Basically, anything that wasn’t on its final draft before November 5 is unlikely to see the light of day. TV fans have been particularly hard hit with the new season of 24 postponed indefinitely, meanwhile the latest series of Lost may only air a handful of episodes and The Simpsons, Family Guy, King Of The Hill and American Dad are all caught up in the argument. Many of America’s shows in the 2008-2009 season only managed to put out 8-12 episodes instead of their usual 22-24, some cutting off mid storyline. While the TV shortage has yet to impact British viewers, US audiences are already languishing in re-run hell.
Movie-wise, The Da Vinci Code prequel Angels & Demons has hit the skids, with Oliver Stone’s Pinkville, the Johnny Depp-starring Shantaram, Rob Marshall’s musical Nine, Matthew Vaughn’s comic-book adaptation Thor, the third Narnia adventure and the Transformers sequel all following suit. Simply put, if the strike rolls on we could, like our American cousins, be forced into watching nothing but repeats and hastily assembled reality dross by the end of the year.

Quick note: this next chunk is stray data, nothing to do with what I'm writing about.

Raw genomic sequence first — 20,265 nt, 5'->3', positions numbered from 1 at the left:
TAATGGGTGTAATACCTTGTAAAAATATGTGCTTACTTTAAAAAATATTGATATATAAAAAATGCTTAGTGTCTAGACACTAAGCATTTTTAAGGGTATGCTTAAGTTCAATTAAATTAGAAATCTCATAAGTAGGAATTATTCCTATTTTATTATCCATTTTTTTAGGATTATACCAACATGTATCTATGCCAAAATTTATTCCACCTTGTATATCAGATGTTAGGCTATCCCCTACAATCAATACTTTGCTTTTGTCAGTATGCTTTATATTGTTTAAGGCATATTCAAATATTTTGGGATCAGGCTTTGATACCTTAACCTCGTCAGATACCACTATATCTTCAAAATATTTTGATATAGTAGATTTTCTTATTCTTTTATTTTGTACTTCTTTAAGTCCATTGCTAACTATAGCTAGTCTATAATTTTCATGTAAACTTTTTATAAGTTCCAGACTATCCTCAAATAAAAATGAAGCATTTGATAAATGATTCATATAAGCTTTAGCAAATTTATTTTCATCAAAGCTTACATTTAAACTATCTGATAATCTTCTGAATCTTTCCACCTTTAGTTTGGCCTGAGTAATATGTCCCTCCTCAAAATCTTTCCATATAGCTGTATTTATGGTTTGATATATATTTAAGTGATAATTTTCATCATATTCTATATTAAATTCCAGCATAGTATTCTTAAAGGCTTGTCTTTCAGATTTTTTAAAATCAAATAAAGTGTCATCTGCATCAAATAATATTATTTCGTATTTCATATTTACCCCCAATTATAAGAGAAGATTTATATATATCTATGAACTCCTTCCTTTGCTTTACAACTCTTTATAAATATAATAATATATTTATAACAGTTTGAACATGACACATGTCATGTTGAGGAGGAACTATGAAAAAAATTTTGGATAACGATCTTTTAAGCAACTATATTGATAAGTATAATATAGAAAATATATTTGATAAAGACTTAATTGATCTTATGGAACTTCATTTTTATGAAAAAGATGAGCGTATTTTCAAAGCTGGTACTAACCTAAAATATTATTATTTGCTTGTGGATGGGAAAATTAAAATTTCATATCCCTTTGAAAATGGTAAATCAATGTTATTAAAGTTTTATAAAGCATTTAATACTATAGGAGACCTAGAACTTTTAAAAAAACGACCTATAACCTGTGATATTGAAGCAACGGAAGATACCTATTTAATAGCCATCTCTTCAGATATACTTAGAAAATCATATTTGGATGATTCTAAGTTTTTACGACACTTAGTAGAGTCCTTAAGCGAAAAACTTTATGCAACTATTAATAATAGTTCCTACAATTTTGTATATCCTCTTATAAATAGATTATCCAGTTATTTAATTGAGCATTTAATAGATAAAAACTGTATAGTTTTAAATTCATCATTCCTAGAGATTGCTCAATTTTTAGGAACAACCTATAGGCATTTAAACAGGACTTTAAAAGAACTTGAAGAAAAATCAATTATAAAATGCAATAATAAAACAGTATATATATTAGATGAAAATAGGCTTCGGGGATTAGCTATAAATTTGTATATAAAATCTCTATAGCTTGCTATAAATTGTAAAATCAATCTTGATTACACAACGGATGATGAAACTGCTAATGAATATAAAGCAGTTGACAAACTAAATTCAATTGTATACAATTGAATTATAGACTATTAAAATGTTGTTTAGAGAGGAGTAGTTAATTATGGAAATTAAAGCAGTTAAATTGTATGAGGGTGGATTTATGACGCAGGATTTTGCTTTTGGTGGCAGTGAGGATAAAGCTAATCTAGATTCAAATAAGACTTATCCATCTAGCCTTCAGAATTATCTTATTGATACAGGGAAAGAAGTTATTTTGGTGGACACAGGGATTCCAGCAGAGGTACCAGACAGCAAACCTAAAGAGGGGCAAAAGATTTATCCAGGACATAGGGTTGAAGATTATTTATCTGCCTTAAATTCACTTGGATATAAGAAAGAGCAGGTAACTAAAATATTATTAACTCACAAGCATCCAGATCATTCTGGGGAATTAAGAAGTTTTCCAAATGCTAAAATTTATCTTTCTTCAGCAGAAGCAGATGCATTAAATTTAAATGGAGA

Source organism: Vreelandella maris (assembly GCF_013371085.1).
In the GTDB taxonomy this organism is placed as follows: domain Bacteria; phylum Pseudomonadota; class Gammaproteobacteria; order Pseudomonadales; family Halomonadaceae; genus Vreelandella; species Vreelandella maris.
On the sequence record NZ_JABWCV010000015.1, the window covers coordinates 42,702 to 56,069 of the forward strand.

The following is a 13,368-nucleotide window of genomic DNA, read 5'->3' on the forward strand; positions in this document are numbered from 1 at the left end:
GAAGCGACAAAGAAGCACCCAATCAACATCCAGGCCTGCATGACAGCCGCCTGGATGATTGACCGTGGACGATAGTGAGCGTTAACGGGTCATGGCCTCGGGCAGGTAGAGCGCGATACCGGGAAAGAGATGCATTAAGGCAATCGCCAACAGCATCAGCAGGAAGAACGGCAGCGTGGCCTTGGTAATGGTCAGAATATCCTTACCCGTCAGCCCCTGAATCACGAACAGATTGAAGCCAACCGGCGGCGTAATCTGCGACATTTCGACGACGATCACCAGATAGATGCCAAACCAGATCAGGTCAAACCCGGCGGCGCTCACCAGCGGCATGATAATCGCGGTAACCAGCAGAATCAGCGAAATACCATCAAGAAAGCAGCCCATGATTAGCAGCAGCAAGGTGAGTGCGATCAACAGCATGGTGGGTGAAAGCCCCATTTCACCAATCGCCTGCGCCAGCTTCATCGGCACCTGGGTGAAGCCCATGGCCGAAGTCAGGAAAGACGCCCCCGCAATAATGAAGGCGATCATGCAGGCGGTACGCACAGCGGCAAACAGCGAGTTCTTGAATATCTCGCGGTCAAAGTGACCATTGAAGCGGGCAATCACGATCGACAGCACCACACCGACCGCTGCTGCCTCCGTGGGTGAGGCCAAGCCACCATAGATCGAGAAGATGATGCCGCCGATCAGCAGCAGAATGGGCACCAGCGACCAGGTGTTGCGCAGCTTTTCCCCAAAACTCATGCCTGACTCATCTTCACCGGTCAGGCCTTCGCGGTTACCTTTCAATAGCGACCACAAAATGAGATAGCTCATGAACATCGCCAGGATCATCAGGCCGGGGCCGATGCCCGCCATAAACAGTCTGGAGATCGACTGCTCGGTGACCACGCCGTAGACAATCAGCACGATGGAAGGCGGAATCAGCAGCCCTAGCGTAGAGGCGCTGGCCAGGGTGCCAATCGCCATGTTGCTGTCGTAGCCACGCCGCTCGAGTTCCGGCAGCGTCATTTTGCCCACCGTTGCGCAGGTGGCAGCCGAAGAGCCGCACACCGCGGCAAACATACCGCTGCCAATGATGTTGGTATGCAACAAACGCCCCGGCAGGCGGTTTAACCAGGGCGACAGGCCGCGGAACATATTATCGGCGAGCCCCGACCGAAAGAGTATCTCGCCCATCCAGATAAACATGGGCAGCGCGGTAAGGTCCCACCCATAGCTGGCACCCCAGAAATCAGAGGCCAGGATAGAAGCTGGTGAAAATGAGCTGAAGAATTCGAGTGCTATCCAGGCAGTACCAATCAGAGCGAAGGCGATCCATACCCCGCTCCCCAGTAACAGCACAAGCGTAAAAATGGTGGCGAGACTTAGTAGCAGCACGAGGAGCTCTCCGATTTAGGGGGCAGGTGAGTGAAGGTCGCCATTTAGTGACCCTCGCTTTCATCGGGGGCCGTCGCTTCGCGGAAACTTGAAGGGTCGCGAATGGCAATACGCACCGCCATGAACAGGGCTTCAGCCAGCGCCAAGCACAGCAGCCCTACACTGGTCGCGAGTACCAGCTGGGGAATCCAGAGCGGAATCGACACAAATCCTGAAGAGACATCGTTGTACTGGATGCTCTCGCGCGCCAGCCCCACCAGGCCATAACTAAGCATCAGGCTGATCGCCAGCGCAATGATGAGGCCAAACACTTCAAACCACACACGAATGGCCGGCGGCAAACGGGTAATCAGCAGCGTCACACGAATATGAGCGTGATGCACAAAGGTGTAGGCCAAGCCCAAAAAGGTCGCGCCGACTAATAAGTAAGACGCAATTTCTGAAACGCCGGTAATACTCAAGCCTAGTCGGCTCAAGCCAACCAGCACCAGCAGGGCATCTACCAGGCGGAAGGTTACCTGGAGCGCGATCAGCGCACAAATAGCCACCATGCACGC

In A Nutshell Then?
If neither side gives in, we’re faced with, at best, a huge dip in movie and TV quality. At worst, no movies, no telly, nothing… except more reality shows and the option to go outside and play in the sunshine.
Any films that are currently in production will not be allowed to have their shooting scripts doctored by a WGA member, slamming the door shut on any notions of improving the movie while in production.
Simply put, unless the script was shit hot prior to the strike or an unaffiliated best boy decides to pick up a pen, we’re faced with the distinct possibility that the coming year could herald some real cinematic stinkers.
So, How Is It All Going To End?
Really, this thing could roll and roll. Negotiations were due to resume in November but neither side are ready to budge and with insiders claiming this could go on until June this year (when the SAG and the DGA could very well get involved), resolution does not seem to be in sight.